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Ragweed and Future Climate Change: Putting the Where and When on Wheezing

July 1, 2009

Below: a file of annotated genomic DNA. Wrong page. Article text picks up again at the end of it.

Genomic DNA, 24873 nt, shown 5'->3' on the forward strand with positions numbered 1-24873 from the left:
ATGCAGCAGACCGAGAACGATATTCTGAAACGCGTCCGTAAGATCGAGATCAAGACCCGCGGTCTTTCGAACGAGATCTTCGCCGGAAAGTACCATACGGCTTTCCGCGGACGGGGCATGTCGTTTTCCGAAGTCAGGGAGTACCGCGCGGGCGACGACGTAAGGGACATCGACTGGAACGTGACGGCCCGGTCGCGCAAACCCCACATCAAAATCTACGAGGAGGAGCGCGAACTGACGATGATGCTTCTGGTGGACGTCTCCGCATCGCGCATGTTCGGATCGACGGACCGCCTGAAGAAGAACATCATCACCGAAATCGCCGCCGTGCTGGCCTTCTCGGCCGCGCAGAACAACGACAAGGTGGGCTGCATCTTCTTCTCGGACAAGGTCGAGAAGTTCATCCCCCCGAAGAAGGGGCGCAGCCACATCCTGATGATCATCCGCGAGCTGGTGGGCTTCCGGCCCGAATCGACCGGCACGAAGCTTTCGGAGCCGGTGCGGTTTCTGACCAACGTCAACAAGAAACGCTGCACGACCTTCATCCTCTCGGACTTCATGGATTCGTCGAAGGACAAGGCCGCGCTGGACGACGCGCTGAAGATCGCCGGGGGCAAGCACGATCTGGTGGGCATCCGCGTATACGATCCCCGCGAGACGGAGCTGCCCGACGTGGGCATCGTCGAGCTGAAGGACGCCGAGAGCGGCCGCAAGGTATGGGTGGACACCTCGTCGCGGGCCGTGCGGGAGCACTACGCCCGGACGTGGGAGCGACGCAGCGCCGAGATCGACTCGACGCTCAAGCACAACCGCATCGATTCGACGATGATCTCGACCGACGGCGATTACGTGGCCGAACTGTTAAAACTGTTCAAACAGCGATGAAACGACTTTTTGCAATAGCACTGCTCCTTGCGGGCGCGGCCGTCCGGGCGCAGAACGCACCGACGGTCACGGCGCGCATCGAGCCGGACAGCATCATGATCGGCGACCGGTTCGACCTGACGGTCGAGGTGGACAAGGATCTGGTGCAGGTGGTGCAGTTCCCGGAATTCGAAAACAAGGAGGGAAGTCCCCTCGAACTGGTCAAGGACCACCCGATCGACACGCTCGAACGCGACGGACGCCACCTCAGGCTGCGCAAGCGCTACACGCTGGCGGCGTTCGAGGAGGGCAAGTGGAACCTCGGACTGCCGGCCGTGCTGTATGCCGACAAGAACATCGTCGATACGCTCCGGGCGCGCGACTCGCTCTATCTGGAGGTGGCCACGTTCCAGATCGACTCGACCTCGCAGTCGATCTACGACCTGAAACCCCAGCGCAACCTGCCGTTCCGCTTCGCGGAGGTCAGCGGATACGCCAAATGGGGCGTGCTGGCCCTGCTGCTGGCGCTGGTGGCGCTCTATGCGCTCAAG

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Harvard Forest ecologists Kristina Stinson and David Foster, in collaboration with Dr. Chris Rogers from the University of Massachusetts School of Public Health, have been awarded $1M from the US Environmental Protection Agency to study the effect of global change on ragweed and human health. The researchers' primary objective will be to determine where and when ragweed pollen production changes with major shifts in atmospheric carbon dioxide and seasonal precipitation. Common ragweed, the main cause of hay fever nationwide, dramatically increases its pollen production when exposed to increased atmospheric carbon dioxide. This new research project will assess the response among different ragweed ecotypes from NY to Maine to a host of climate-related changes. The researchers will install a series of pollen traps near study populations of ragweed to determine how geographic variation in plant growth, abundance and peak flowering time relate to volume of pollen output and allergic potency. In addition, a large experiment will be installed at the Harvard Forest to test ecotype responses to simulated increases in carbon dioxide and changes in seasonal rainfall. Using these data, Stinson and her colleagues will generate regional models and maps of ragweed "hotspots" across a spectrum of future climate change scenarios. These data draw upon the researchers' collective expertise in plant-climate interactions, population biology, and air quality to advance our theoretical understanding of population-level responses of plants to climate change. At the same time, the resulting data and maps will contribute the most accurate predictions to date for allergen hotspots in this region or elsewhere - a boon for public health officials and allergy sufferers who hope to strategize for the long term. 

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